David McCullough, a two-time Pulitzer Prize-winning historian and New York Times’ best-selling author, appeared Monday night to more than 3,000 people in the Curb Event Center arena, enchanting them all with his charm, historical knowledge, educational philosophy and, surprisingly, even his singing. The final keynote presenter in Belmont’s “Art of Being Free” lecture series celebrating the 2008 Town Hall Presidential Debate, McCullough spoke on “Leadership and the History You Don’t Know.” The crowd was populated by numerous special guests including Mayor Karl Dean, former Senate Majority Leader Dr. Bill Frist and McCullough’s wife, Rosalie.
McCullough, who opened his remarks by commenting on how smitten he was with Nashville, focused his attention on the need for a much stronger emphasis on history in children’s education. He noted that revitalizing history education in the U.S. is part of his life’s mission because it is through the lens of history that Americans can truly find identity. “The history of our country is the most enthralling subject imaginable, but it’s often made tedious and irrelevant… We’re raising children in every part of the country who are by and large historically illiterate.”
Quoting from Dr. Margaret McFarland, the mentor of Fred Rogers, McCullough said, “What matters most in the classroom is attitude, and attitude isn’t taught, it’s caught.” Rather than increased salaries alone, McCullough advocated that educators deserve more respect and should be required to major in a subject, becoming experts in a specific area of knowledge beyond education alone. Still, he also strongly encouraged that education must occur outside classrooms; parents and families must actively engage. “We have to show [our children] what we love.”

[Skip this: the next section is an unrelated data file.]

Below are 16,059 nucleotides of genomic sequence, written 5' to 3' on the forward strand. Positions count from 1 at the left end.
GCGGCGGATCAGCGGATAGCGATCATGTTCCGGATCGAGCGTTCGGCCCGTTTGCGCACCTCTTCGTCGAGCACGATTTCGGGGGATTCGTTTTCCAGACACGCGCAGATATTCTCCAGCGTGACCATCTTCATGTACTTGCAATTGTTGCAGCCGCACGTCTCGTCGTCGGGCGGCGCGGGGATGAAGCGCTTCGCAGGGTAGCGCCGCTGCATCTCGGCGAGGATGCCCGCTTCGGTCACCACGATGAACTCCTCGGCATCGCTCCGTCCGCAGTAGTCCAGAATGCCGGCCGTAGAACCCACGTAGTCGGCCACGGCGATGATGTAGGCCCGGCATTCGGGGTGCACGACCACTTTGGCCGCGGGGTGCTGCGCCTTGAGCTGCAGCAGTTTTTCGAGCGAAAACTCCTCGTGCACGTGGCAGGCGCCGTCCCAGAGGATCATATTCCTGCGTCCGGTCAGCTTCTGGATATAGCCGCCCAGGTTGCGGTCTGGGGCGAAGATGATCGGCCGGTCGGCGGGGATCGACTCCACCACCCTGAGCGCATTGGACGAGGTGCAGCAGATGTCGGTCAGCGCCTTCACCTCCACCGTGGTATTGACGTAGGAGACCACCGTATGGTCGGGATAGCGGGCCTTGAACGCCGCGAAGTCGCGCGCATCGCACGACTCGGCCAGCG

McCullough also commented on the ability of history to ground citizens among present turmoil. “We’re living in a very difficult time, an uncertain and dangerous time,” McCullough said, though present issues certainly don’t compare to the worst eras the country has experienced, citing 1776, the Civil War, the 1918 influenza pandemic and the Great Depression. “But we always come through it… History is a source of strength, an aid to navigation in uncertain times.”
Borrowing from a conversation between Ralph Waldo Emerson and John Adams, the subject of one of McCullough’s Pulitzer Prize-winning works, the author wrapped up his lecture by encouraging the audience to exemplify the “ambition to excel” rather than seeking money or power. “We can be cathedral builders… If this crisis today wakes us up to the need for participation, the joys of participation, then it will be well worth it.”
At the conclusion of Monday night’s question-and-answer session, Belmont’s Director of General Education Dr. Jeff Coker invited McCullough to embrace his moment on a “Nashville stage,” asking the well-received speaker for a song. McCullough gladly agreed, delighting the crowd with an a cappella rendition of Hank Williams’ classic “Hey Good Lookin’.”
Among his numerous accolades, McCullough was awarded the Presidential Medal of Freedom, the nation’s highest civilian award, in December 2006, and has been awarded more than 40 honorary degrees. He has twice received the Pulitzer Prize, for Truman and John Adams, and twice received the National Book Award, for The Path Between the Seas and Mornings on Horseback.